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ARTICLE |

STDs, IVF, and Barrier Contraception-Reply

Michael J. Rosenberg, MD, MPH; Daniel W. Cramer, MD, DSc; Paul J. Feldblum, MSPH
JAMA. 1987;258(13):1729-1730. doi:10.1001/jama.1987.03400130043013.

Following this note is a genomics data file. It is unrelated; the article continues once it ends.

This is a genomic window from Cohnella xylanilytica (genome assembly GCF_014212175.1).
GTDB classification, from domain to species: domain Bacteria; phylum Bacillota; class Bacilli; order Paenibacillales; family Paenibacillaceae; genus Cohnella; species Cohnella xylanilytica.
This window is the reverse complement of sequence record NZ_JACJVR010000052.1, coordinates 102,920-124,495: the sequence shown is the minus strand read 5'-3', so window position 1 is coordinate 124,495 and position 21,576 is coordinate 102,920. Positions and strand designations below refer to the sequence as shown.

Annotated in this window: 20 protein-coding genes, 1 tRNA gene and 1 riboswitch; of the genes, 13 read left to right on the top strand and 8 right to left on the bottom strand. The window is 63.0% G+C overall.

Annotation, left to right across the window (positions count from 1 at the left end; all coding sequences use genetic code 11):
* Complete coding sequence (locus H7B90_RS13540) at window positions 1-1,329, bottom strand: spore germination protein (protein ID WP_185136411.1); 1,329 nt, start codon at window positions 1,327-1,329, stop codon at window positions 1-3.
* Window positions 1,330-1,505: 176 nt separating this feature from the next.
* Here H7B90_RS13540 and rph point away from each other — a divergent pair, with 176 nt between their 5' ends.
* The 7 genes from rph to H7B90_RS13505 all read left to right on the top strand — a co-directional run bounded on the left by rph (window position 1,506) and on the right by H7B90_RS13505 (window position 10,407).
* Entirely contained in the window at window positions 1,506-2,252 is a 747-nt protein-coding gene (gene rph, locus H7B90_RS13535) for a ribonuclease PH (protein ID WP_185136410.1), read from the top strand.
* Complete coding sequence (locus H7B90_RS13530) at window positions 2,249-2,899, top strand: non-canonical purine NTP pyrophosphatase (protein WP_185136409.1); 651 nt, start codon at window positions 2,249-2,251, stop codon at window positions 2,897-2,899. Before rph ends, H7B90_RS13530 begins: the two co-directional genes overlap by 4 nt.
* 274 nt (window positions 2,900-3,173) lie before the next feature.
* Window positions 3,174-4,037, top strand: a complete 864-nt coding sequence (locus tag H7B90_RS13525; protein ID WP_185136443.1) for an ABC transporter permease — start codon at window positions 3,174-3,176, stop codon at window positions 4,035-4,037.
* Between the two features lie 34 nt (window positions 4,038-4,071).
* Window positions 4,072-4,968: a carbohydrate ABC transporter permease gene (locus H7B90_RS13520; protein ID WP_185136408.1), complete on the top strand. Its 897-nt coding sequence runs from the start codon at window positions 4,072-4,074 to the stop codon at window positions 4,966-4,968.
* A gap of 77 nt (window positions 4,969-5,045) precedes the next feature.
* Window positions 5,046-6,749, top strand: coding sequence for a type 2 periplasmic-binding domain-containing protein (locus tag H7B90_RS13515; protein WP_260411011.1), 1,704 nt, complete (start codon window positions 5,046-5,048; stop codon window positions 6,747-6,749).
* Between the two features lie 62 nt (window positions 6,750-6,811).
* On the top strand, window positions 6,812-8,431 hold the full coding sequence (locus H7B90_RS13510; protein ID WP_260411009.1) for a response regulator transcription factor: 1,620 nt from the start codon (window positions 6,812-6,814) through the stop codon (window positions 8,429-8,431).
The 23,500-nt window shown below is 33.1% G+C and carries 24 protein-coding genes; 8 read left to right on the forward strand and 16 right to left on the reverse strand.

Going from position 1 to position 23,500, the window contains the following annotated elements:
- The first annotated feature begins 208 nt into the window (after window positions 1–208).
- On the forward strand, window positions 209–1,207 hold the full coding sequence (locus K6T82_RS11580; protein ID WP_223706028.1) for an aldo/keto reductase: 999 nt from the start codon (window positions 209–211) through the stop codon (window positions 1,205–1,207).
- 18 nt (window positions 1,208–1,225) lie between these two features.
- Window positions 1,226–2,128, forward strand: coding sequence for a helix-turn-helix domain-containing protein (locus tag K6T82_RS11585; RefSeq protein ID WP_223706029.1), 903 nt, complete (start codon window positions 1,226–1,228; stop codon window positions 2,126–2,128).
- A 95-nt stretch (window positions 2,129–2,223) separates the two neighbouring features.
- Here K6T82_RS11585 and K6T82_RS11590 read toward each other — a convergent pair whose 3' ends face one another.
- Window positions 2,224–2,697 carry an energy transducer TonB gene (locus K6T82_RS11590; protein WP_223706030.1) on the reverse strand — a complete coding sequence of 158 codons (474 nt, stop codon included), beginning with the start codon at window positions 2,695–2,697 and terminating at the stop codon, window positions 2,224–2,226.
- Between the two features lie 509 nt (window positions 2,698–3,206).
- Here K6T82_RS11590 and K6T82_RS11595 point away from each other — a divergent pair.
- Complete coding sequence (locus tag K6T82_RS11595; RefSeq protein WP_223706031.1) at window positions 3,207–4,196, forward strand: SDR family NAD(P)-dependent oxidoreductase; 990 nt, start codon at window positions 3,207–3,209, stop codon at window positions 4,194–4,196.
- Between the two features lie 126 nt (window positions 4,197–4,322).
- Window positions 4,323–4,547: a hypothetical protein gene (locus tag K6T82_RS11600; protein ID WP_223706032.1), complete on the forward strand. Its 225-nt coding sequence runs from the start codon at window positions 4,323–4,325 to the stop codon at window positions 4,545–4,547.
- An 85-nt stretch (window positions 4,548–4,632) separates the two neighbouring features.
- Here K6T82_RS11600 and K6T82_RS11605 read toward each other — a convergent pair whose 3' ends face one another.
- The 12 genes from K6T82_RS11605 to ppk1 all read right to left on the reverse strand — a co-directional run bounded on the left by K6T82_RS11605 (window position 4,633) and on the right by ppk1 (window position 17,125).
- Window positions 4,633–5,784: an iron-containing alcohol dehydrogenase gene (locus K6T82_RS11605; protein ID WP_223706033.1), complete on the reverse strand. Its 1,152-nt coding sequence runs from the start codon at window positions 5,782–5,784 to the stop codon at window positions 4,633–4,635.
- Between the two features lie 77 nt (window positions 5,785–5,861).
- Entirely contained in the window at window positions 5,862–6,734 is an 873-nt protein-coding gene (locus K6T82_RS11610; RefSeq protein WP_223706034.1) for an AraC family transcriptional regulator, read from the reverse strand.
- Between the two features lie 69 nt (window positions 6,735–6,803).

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In Reply.—  Although not all IVFs are performed because of sterility resulting from sexually transmitted diseases (STDs), we agree that greater emphasis on preventive medicine is in order. In fact, those women seeking IVF who were rendered sterile represent a small fraction of the estimated $2.6 billion cost of pelvic inflammatory disease in 1984,1 to say nothing of the cost in human suffering.Prevention of STDs is particularly important because a small increase in the use of measures that protect against STDs prevents disproportionately large numbers of cases. Based on estimates of the protection of barrier methods against gonorrhea, for example, even if only 4% or more of the population at risk uses measures that are 50% effective in preventing infection, a steady decrease in the number of new cases will result (Figure).2 If a higher percentage of the population uses such measures, the incidence of gonorrhea will

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